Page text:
When I was married, I was the co-pilot. I took my job seriously and mapped out our trip and knew the directions. I was on call the entire trip. I never failed. The atlas was my friend. It also helped that I was an atlas nerd. Ever since I was little, I would just sit and look at maps. The state of Washington always fascinated me for some reason. Probably the Puget Sound. (See, such a nerd) But, I would follow the route, town by town, and kept my finger on our exact location. I was also like a true co-pilot because he drove like Mr. Magoo (previous blog). For some reason I didn’t get car sick looking at a map. Reading words made me sick, but not looking down at a map. I’m quite a gem.
Anywho, I took my yellow highlighter and marked the route and we were on our merry way.
Then came along the internet and I was replaced by MapQuest. Mapquest was great, calculating how long it would take to reach our destination and the total mileage. I would just say, “We’ll get there when we get there.” If he wanted a better answer, he had to figure it out for himself. Mapquest also had options…fastest route and shortest route. I still really don’t understand this. Would people pick the shortest route to save wear and tear on their car? Wouldn’t shorter equate fastest ? I don’t get it.
Sometimes Mapquest had to be tweaked and sometimes it wanted to take me on a stupid route. There are many ways to Myrtle Beach, for example. We went through Charlotte with mapquest the first time. That trip sucked. Millions of stop lights…So, I decided to buy a new atlas each year as a back-up. After all, deep down I didn’t trust technology over the ultimate co-pilot.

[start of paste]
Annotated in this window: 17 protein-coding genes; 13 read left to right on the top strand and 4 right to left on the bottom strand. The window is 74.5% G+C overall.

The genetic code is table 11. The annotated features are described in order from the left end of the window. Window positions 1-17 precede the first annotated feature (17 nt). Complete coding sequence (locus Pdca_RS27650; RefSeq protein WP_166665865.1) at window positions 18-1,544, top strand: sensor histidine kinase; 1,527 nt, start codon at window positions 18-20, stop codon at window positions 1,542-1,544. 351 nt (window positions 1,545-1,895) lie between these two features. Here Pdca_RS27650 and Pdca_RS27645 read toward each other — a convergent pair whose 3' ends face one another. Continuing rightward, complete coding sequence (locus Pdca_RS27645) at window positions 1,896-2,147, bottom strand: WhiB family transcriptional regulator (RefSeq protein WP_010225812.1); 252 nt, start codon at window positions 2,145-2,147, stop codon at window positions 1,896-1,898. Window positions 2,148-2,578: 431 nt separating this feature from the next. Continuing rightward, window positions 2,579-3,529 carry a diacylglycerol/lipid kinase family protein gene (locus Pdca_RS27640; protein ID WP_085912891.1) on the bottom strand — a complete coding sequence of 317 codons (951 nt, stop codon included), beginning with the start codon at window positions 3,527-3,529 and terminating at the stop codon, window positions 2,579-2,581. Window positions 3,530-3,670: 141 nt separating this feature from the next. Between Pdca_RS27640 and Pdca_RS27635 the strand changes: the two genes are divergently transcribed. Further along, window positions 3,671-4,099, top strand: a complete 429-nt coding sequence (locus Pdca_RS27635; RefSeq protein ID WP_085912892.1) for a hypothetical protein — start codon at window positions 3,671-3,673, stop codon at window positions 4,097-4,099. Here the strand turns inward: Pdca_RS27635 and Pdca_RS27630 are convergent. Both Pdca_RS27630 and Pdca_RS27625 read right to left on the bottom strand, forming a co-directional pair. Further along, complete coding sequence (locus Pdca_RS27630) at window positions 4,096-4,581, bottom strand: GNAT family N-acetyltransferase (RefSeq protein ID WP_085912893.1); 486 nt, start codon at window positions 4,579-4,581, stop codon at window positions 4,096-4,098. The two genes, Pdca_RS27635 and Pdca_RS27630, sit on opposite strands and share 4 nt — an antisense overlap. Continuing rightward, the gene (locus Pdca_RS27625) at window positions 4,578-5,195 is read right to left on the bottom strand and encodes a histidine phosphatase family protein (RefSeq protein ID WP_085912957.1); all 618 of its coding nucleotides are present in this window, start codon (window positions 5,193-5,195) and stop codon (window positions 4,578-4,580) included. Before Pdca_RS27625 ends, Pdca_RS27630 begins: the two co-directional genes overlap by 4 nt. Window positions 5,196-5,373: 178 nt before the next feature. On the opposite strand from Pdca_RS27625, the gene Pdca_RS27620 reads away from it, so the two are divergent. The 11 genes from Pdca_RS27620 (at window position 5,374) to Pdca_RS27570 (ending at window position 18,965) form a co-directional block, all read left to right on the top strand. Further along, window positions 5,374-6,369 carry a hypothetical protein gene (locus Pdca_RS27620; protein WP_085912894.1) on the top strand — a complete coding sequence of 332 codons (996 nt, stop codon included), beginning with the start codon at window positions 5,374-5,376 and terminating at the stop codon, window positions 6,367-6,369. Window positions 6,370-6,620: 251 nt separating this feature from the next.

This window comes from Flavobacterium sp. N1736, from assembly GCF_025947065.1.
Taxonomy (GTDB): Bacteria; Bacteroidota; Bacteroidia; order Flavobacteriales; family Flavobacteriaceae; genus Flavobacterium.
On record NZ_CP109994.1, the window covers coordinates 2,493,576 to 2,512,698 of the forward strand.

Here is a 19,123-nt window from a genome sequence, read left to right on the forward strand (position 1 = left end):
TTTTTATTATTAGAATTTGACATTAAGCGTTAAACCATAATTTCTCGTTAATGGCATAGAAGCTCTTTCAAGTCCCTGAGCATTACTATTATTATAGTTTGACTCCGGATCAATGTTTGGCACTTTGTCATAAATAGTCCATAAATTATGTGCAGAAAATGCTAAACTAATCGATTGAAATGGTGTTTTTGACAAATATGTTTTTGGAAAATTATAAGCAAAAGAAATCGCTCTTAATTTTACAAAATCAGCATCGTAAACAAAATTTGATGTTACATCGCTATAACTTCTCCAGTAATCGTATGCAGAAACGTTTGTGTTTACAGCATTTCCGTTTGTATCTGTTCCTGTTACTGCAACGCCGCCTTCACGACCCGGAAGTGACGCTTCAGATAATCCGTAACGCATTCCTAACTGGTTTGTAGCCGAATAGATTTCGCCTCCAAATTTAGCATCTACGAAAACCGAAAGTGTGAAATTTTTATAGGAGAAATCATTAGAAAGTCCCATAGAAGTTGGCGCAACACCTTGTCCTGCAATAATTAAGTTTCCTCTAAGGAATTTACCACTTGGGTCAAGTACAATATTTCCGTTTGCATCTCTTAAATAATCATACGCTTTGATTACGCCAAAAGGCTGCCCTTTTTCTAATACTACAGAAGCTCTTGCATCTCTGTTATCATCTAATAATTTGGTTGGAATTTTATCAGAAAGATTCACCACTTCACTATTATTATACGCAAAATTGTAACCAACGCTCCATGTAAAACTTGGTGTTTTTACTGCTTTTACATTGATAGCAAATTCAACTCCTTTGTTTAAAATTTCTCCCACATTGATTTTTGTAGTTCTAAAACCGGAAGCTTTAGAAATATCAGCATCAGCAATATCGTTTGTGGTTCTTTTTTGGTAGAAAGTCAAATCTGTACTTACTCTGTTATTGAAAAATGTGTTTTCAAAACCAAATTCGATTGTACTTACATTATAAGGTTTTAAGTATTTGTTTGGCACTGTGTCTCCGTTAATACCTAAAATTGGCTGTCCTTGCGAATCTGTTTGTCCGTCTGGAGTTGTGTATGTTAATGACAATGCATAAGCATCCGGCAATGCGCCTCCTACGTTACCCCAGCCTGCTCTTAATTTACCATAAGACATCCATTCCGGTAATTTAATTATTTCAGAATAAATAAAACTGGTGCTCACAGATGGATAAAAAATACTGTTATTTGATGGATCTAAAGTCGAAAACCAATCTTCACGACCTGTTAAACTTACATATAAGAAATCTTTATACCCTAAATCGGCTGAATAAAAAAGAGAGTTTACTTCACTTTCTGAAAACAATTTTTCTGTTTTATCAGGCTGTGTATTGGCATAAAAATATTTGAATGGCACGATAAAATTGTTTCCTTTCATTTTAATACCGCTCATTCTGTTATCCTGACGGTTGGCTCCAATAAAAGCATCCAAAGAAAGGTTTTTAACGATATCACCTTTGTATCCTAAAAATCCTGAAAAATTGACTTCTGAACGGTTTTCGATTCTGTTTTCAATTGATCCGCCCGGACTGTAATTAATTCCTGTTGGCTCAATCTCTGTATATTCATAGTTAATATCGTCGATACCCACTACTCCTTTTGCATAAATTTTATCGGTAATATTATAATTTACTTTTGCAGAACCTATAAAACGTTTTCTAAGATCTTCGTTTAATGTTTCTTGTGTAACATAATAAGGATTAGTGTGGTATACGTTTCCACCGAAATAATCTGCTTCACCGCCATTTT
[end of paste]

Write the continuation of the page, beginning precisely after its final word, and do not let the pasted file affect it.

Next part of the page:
Now that I am divorced, I no longer co-pilot. And I have realized something. I get mad if I miss an exit or I get lost. I mean, like, really mad. Adam Sandler mad. I found that out when I had to take Alex to the Japanese Embassy in Washington,DC last summer. Mapquest failed me miserably. We were running late for her interview (we were 20 minutes early, but in my mind that is late) and I got lost. We only had to go over 2 blocks, and I got lost. I lost my mind.
We stopped and asked some guy who was walking and I drove off while he was giving directions to Alex. I mean, if you have to hesitate, look up in the air like you can sniff out the right direction, and then look to the right and left like you, yourself aren’t sure where you are, then you weren’t the right guy to show us the way. So, I just drove off while he was still talking..Alex was quite mad at me. “Mom, that was REALLY rude.” You know, whatever. “He didn’t know what the hell he was talking about, Alex. It’s not like you are going to see him again.”
After the 3 trips to the Japanese embassy and 2 trips to Dulles airport in the last year, you would think I would own a GPS. No one ever mentioned that to me. “Hey, Vickie, you should buy a GPS.” Not until this summer when I was planning a trip with a friend (now former friend) to Myrtle Beach. I was worried because I knew she would suck as a co-pilot. And I would get mad when we missed an exit. And have to put her in the back seat so the atlas could sit in the passenger seat. A facebook friend who also knew my scattered former friend suggested a GPS.